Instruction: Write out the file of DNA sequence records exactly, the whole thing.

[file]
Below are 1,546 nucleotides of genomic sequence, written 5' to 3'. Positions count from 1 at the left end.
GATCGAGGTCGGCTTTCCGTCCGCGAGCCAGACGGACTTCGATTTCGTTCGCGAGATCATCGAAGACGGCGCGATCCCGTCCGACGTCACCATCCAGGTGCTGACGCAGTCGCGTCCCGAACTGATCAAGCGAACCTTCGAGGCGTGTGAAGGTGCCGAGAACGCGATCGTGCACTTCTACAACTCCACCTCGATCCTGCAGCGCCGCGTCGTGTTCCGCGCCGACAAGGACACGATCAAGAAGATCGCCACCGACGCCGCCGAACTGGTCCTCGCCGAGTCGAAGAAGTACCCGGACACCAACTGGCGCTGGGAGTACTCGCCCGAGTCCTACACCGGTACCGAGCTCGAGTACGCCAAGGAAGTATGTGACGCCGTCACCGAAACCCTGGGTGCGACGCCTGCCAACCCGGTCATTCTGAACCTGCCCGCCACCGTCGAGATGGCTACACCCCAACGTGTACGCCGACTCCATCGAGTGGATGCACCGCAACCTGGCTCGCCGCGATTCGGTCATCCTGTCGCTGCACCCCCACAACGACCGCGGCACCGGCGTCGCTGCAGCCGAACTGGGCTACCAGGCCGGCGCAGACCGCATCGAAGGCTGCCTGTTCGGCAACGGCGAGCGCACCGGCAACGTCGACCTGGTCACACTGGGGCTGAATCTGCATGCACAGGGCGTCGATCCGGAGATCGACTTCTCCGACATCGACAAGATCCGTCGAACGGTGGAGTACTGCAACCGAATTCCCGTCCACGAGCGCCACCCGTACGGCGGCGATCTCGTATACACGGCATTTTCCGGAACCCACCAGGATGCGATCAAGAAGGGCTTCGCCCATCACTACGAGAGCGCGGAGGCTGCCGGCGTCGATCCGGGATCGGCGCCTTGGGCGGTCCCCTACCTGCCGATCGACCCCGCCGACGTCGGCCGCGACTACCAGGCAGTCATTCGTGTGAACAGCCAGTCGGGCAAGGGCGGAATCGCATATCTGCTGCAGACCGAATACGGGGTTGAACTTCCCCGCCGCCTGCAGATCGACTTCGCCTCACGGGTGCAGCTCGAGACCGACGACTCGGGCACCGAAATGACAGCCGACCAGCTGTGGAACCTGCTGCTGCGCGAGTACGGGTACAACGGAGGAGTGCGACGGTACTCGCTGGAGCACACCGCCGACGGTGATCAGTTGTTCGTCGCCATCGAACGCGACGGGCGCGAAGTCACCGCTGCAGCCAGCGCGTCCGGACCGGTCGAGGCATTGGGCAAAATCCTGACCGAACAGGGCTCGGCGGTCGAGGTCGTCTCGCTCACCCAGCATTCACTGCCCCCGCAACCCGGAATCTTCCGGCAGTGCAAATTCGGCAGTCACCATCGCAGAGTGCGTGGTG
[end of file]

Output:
Below are 1,546 nucleotides of genomic sequence, written 5' to 3'. Positions count from 1 at the left end.
GATCGAGGTCGGCTTTCCGTCCGCGAGCCAGACGGACTTCGATTTCGTTCGCGAGATCATCGAAGACGGCGCGATCCCGTCCGACGTCACCATCCAGGTGCTGACGCAGTCGCGTCCCGAACTGATCAAGCGAACCTTCGAGGCGTGTGAAGGTGCCGAGAACGCGATCGTGCACTTCTACAACTCCACCTCGATCCTGCAGCGCCGCGTCGTGTTCCGCGCCGACAAGGACACGATCAAGAAGATCGCCACCGACGCCGCCGAACTGGTCCTCGCCGAGTCGAAGAAGTACCCGGACACCAACTGGCGCTGGGAGTACTCGCCCGAGTCCTACACCGGTACCGAGCTCGAGTACGCCAAGGAAGTATGTGACGCCGTCACCGAAACCCTGGGTGCGACGCCTGCCAACCCGGTCATTCTGAACCTGCCCGCCACCGTCGAGATGGCTACACCCCAACGTGTACGCCGACTCCATCGAGTGGATGCACCGCAACCTGGCTCGCCGCGATTCGGTCATCCTGTCGCTGCACCCCCACAACGACCGCGGCACCGGCGTCGCTGCAGCCGAACTGGGCTACCAGGCCGGCGCAGACCGCATCGAAGGCTGCCTGTTCGGCAACGGCGAGCGCACCGGCAACGTCGACCTGGTCACACTGGGGCTGAATCTGCATGCACAGGGCGTCGATCCGGAGATCGACTTCTCCGACATCGACAAGATCCGTCGAACGGTGGAGTACTGCAACCGAATTCCCGTCCACGAGCGCCACCCGTACGGCGGCGATCTCGTATACACGGCATTTTCCGGAACCCACCAGGATGCGATCAAGAAGGGCTTCGCCCATCACTACGAGAGCGCGGAGGCTGCCGGCGTCGATCCGGGATCGGCGCCTTGGGCGGTCCCCTACCTGCCGATCGACCCCGCCGACGTCGGCCGCGACTACCAGGCAGTCATTCGTGTGAACAGCCAGTCGGGCAAGGGCGGAATCGCATATCTGCTGCAGACCGAATACGGGGTTGAACTTCCCCGCCGCCTGCAGATCGACTTCGCCTCACGGGTGCAGCTCGAGACCGACGACTCGGGCACCGAAATGACAGCCGACCAGCTGTGGAACCTGCTGCTGCGCGAGTACGGGTACAACGGAGGAGTGCGACGGTACTCGCTGGAGCACACCGCCGACGGTGATCAGTTGTTCGTCGCCATCGAACGCGACGGGCGCGAAGTCACCGCTGCAGCCAGCGCGTCCGGACCGGTCGAGGCATTGGGCAAAATCCTGACCGAACAGGGCTCGGCGGTCGAGGTCGTCTCGCTCACCCAGCATTCACTGCCCCCGCAACCCGGAATCTTCCGGCAGTGCAAATTCGGCAGTCACCATCGCAGAGTGCGTGGTG